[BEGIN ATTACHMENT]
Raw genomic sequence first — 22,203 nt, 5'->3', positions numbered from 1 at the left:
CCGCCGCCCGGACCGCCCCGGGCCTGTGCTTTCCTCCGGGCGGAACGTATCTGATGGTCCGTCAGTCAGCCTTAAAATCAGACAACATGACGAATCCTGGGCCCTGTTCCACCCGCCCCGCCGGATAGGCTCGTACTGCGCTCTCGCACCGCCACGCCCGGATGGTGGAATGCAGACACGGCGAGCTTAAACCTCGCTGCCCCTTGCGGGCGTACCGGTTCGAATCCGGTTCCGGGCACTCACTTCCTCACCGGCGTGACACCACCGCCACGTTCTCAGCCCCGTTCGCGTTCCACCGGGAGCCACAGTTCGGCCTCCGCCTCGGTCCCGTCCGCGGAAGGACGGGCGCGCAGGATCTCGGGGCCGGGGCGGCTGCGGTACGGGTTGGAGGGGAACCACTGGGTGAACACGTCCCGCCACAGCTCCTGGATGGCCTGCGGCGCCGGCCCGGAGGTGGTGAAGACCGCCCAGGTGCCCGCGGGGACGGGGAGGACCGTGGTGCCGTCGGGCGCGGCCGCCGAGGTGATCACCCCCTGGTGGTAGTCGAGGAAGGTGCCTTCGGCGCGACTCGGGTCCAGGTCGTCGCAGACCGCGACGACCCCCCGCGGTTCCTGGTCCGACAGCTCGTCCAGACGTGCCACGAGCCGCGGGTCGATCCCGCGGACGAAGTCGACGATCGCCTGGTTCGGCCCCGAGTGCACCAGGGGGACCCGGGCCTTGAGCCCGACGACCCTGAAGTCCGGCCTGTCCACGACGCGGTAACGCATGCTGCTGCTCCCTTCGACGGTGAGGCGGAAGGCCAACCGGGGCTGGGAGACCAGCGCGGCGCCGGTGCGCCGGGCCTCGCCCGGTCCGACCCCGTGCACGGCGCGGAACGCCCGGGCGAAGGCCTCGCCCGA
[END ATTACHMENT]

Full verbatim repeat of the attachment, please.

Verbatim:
Raw genomic sequence first — 22,203 nt, 5'->3', positions numbered from 1 at the left:
CCGCCGCCCGGACCGCCCCGGGCCTGTGCTTTCCTCCGGGCGGAACGTATCTGATGGTCCGTCAGTCAGCCTTAAAATCAGACAACATGACGAATCCTGGGCCCTGTTCCACCCGCCCCGCCGGATAGGCTCGTACTGCGCTCTCGCACCGCCACGCCCGGATGGTGGAATGCAGACACGGCGAGCTTAAACCTCGCTGCCCCTTGCGGGCGTACCGGTTCGAATCCGGTTCCGGGCACTCACTTCCTCACCGGCGTGACACCACCGCCACGTTCTCAGCCCCGTTCGCGTTCCACCGGGAGCCACAGTTCGGCCTCCGCCTCGGTCCCGTCCGCGGAAGGACGGGCGCGCAGGATCTCGGGGCCGGGGCGGCTGCGGTACGGGTTGGAGGGGAACCACTGGGTGAACACGTCCCGCCACAGCTCCTGGATGGCCTGCGGCGCCGGCCCGGAGGTGGTGAAGACCGCCCAGGTGCCCGCGGGGACGGGGAGGACCGTGGTGCCGTCGGGCGCGGCCGCCGAGGTGATCACCCCCTGGTGGTAGTCGAGGAAGGTGCCTTCGGCGCGACTCGGGTCCAGGTCGTCGCAGACCGCGACGACCCCCCGCGGTTCCTGGTCCGACAGCTCGTCCAGACGTGCCACGAGCCGCGGGTCGATCCCGCGGACGAAGTCGACGATCGCCTGGTTCGGCCCCGAGTGCACCAGGGGGACCCGGGCCTTGAGCCCGACGACCCTGAAGTCCGGCCTGTCCACGACGCGGTAACGCATGCTGCTGCTCCCTTCGACGGTGAGGCGGAAGGCCAACCGGGGCTGGGAGACCAGCGCGGCGCCGGTGCGCCGGGCCTCGCCCGGTCCGACCCCGTGCACGGCGCGGAACGCCCGGGCGAAGGCCTCGCCCGA